Ethanol Blog: Japan Opens Door to US Ethanol
April 17, 2018
United States corn ethanol producers will be allowed to export ethanol to Japan, after the nation’s government approved a new policy to allow 44% of its 217-million-gallon ethanol demand to produce ethyl tert-butyl ether, or ETBE, which is commonly used as an oxygenate in gasoline, to come from corn-based ethanol.
The announcement comes on the same day Japanese Prime Minister Shinzo Abe is scheduled to meet with President Donald Trump in Florida. In addition, in recent weeks the Trump administration has started to explore the possibility of re-entering the Trans Pacific Partnership, or TPP.
Since 2010, Japan’s sustainability policy allowed ethanol imports from sugarcane ethanol suppliers, because those gallons were considered to have a smaller environmental footprint. There currently is little or no sugarcane ethanol produced in the U.S.
The U.S. Grains Council, the Renewable Fuels Association and Growth Energy said in a joint news release on Tuesday that the action could open the door for nearly 96 million gallons of corn ethanol exports to Japan.
The new Japanese policy calls for an increase in the carbon intensity reduction requirements of ethanol used as a feedstock to make ethyl tert-butyl ether, or ETBE, which is commonly used as an oxygenate in gasoline.
The new policy calls for ETBE to meet a 55% reduction in carbon intensity, up from 50%.
In 2017, Japan was not among the top 10 importers of U.S. ethanol. If Japan imported 96 million gallons, it would make it the fourth-largest export market for U.S. producers behind Brazil, Canada and India.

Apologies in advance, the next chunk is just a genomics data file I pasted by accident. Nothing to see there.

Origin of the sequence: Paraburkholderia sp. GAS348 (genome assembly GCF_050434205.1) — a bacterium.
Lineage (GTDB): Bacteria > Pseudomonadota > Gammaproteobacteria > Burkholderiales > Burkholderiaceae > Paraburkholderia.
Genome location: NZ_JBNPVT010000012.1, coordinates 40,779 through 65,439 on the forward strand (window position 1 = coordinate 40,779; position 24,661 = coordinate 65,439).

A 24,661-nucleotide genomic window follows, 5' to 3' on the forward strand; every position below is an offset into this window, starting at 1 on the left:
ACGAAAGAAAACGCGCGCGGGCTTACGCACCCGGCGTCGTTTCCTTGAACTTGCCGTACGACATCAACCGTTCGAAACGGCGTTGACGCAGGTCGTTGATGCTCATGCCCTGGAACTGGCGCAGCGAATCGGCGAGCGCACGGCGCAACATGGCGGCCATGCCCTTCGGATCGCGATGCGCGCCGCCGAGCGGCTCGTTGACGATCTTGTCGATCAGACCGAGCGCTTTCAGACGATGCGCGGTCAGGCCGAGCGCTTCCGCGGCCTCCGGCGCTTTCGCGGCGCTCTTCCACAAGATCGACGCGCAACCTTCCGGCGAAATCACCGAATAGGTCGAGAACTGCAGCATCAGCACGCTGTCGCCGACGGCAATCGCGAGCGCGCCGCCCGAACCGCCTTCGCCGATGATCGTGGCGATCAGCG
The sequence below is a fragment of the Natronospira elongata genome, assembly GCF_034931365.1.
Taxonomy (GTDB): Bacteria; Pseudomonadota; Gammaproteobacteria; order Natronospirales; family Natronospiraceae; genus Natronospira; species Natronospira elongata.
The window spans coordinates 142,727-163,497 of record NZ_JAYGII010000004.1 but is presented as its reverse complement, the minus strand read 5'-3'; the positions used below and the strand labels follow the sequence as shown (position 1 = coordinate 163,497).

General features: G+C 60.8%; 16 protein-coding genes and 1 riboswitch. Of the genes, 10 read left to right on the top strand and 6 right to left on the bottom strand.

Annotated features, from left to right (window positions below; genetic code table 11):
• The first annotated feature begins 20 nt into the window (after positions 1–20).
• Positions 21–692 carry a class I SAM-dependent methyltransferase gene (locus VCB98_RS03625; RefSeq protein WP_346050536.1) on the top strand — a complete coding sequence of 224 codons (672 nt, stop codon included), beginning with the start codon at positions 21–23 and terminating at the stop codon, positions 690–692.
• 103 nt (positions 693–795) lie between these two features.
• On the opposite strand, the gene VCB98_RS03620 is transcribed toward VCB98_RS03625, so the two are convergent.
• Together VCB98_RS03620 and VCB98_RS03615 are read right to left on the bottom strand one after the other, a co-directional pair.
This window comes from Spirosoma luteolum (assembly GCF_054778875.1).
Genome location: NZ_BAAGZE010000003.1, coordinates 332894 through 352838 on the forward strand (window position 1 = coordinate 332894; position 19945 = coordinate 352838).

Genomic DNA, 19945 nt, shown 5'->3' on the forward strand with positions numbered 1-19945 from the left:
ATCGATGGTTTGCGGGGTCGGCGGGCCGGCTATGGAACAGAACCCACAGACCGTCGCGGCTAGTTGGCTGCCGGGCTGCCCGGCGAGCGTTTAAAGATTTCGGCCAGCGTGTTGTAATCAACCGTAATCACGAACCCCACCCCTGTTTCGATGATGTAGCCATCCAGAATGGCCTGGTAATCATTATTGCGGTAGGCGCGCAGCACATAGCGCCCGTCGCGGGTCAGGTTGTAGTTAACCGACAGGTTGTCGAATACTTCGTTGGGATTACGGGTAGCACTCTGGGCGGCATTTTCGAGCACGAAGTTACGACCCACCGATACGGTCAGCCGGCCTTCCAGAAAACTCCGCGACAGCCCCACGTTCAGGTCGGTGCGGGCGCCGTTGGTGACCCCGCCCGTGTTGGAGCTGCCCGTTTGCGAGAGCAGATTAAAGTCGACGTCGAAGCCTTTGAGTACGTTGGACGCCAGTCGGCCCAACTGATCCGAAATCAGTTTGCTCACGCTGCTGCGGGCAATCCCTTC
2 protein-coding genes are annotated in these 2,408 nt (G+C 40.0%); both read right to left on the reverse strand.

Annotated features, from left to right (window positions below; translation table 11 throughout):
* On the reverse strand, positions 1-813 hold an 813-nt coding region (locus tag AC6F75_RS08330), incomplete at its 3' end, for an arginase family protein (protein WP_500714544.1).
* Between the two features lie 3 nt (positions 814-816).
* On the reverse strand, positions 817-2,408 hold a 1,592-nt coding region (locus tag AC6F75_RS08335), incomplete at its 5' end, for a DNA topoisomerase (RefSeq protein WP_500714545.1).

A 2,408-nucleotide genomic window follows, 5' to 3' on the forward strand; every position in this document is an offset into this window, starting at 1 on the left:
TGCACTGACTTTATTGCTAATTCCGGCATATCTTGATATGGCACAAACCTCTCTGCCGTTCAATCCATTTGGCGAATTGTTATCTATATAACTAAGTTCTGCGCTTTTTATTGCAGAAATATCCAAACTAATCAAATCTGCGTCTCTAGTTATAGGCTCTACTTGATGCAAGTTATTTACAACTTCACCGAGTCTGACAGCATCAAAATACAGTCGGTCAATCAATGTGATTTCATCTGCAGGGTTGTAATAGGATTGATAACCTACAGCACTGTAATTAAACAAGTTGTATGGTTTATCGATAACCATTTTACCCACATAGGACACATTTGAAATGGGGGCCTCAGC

The Japanese government made the decision based on its evaluation and life cycle assessment update of U.S. corn-based ethanol. The U.S. industry has made efforts in the past decade to produce higher GHG emission reductions.
The U.S. Grains Council, RFA and Growth Energy released statements following the announcement.
“We continue to work around the world, sharing the benefits of U.S. ethanol with other countries that are serious about reducing their GHG emissions,” said Tom Sleight, president and chief executive officer of the U.S. Grains Council. “From this decision, it is unequivocal that continued improvements in carbon intensity reductions are critical to gain and maintain market access for U.S. ethanol.”
Emily Skor, chief executive officer of Growth Energy, “For the first time, the U.S. ethanol industry will have the opportunity to compete for a portion of Japan’s fuel blending market. This new policy represents a new trade opportunity for the U.S. to continue to work with Japan to demonstrate the economic value, sustainability, and environmental advantages of utilizing our product in their consumer market for motor fuels.”
RFA President and Chief Executive Officer Bob Dinneen, “We are pleased Japan now allows ETBE imports from U.S. corn-based ethanol, as this opens an important and growing market for American farmers. ETBE is an ethanol-based oxygenate frequently used in overseas markets. Japanese consumers will now have access to cleaner, cheaper, American high-octane fuels. We look forward to beginning a dialogue on how Japan’s new policy could be improved, such as moving towards direct blending rather than having to convert our ethanol into an ether like ETBE. But we certainly welcome Japan’s first step toward the use of U.S. ethanol.”
Todd Neeley can be reached at email@example.com
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